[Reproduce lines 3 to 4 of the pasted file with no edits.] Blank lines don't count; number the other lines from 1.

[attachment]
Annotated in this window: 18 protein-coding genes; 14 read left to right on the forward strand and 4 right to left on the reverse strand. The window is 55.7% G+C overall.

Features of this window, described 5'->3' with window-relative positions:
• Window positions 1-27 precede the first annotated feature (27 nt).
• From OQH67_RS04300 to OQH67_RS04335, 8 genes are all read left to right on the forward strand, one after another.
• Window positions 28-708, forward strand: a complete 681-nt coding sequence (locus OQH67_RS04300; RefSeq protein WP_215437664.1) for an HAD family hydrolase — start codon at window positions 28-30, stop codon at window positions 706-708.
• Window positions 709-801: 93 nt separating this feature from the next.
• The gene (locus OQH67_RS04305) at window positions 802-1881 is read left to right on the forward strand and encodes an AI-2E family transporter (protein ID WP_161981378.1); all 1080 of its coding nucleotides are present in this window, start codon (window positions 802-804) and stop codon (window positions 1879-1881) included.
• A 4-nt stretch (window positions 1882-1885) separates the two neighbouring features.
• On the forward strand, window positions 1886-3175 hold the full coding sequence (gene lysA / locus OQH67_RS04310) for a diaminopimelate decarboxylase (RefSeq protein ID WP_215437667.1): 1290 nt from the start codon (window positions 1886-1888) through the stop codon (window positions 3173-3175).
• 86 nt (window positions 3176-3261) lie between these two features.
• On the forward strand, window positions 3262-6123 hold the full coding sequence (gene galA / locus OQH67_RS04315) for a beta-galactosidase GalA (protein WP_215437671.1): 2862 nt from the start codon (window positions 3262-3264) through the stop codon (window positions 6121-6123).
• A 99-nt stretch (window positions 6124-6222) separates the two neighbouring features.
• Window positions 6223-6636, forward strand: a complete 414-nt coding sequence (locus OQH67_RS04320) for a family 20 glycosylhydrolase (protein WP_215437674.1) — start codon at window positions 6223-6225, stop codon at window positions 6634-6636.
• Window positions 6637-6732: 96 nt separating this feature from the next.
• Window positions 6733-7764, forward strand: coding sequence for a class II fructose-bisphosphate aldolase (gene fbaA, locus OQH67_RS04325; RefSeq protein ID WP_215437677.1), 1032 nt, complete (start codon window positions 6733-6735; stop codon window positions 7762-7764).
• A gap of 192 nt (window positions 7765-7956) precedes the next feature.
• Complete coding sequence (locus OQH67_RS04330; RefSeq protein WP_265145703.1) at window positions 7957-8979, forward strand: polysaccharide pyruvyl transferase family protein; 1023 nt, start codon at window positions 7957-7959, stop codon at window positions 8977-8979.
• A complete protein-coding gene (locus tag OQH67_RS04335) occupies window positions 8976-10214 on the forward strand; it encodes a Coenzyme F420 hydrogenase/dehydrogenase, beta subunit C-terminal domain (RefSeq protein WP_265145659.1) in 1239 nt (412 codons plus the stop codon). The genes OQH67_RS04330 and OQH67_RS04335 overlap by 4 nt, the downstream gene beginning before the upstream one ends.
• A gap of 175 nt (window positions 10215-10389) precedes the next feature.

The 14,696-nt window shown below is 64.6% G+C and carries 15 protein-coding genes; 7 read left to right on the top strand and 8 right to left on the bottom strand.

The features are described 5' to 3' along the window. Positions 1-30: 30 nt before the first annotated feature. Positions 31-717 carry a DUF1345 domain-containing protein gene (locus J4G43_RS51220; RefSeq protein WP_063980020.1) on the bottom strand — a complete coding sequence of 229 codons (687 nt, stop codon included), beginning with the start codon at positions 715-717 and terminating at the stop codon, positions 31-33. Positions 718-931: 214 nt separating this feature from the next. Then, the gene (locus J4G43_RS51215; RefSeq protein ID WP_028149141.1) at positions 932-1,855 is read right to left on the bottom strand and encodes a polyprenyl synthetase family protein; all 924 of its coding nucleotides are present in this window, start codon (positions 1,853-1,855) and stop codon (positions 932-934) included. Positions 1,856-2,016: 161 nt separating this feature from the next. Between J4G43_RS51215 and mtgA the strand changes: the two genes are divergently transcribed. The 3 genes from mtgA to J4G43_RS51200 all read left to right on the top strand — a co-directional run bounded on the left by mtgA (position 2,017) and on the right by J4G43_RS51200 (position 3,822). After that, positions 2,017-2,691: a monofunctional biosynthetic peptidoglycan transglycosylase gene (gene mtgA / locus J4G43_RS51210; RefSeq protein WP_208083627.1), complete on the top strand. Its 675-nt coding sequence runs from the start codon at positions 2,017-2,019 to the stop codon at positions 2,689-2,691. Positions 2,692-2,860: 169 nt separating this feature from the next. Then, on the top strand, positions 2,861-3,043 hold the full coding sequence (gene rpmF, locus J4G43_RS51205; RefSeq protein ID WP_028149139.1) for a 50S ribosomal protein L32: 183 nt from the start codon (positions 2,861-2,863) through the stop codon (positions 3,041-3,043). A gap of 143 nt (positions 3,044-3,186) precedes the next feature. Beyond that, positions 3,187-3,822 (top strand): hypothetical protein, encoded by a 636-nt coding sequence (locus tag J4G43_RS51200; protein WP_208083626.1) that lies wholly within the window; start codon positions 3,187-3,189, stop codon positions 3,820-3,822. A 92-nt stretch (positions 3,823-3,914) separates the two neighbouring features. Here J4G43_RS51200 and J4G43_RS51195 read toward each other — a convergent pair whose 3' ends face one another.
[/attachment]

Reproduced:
• Window positions 1-27 precede the first annotated feature (27 nt).
• From OQH67_RS04300 to OQH67_RS04335, 8 genes are all read left to right on the forward strand, one after another.